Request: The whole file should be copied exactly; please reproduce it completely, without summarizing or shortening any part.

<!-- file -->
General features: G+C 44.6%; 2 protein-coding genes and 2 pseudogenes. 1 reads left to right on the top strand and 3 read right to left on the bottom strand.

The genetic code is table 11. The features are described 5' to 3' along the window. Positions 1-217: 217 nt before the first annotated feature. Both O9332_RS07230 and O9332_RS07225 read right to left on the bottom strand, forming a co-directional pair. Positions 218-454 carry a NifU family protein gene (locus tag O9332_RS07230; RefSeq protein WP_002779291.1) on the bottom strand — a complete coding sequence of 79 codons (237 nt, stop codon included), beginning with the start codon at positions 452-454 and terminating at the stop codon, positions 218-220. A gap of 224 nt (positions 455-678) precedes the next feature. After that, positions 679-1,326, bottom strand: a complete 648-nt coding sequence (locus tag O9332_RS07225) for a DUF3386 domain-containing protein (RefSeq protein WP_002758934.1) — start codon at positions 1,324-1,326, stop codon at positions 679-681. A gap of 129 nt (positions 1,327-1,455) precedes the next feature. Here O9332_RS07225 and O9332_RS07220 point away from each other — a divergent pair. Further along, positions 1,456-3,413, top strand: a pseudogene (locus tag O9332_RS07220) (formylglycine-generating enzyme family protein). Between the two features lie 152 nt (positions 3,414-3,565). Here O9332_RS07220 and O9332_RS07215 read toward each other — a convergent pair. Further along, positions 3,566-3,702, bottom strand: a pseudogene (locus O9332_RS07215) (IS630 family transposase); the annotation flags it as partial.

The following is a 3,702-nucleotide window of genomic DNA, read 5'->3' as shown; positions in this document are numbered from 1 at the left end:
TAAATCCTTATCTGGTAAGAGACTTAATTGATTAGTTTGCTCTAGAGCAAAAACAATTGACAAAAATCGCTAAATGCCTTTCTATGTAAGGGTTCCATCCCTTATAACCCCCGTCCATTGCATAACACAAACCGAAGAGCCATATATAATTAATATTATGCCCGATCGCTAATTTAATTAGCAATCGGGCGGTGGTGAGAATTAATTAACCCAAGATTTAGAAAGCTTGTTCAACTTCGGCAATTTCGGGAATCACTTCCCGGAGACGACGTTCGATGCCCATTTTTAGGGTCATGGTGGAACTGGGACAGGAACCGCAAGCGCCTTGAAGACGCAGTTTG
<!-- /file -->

General features: G+C 44.6%; 2 protein-coding genes and 2 pseudogenes. 1 reads left to right on the top strand and 3 read right to left on the bottom strand.

The genetic code is table 11. The features are described 5' to 3' along the window. Positions 1-217: 217 nt before the first annotated feature. Both O9332_RS07230 and O9332_RS07225 read right to left on the bottom strand, forming a co-directional pair. Positions 218-454 carry a NifU family protein gene (locus tag O9332_RS07230; RefSeq protein WP_002779291.1) on the bottom strand — a complete coding sequence of 79 codons (237 nt, stop codon included), beginning with the start codon at positions 452-454 and terminating at the stop codon, positions 218-220. A gap of 224 nt (positions 455-678) precedes the next feature. After that, positions 679-1,326, bottom strand: a complete 648-nt coding sequence (locus tag O9332_RS07225) for a DUF3386 domain-containing protein (RefSeq protein WP_002758934.1) — start codon at positions 1,324-1,326, stop codon at positions 679-681. A gap of 129 nt (positions 1,327-1,455) precedes the next feature. Here O9332_RS07225 and O9332_RS07220 point away from each other — a divergent pair. Further along, positions 1,456-3,413, top strand: a pseudogene (locus tag O9332_RS07220) (formylglycine-generating enzyme family protein). Between the two features lie 152 nt (positions 3,414-3,565). Here O9332_RS07220 and O9332_RS07215 read toward each other — a convergent pair. Further along, positions 3,566-3,702, bottom strand: a pseudogene (locus O9332_RS07215) (IS630 family transposase); the annotation flags it as partial.

The following is a 3,702-nucleotide window of genomic DNA, read 5'->3' as shown; positions in this document are numbered from 1 at the left end:
TAAATCCTTATCTGGTAAGAGACTTAATTGATTAGTTTGCTCTAGAGCAAAAACAATTGACAAAAATCGCTAAATGCCTTTCTATGTAAGGGTTCCATCCCTTATAACCCCCGTCCATTGCATAACACAAACCGAAGAGCCATATATAATTAATATTATGCCCGATCGCTAATTTAATTAGCAATCGGGCGGTGGTGAGAATTAATTAACCCAAGATTTAGAAAGCTTGTTCAACTTCGGCAATTTCGGGAATCACTTCCCGGAGACGACGTTCGATGCCCATTTTTAGGGTCATGGTGGAACTGGGACAGGAACCGCAAGCGCCTTGAAGACGCAGTTTG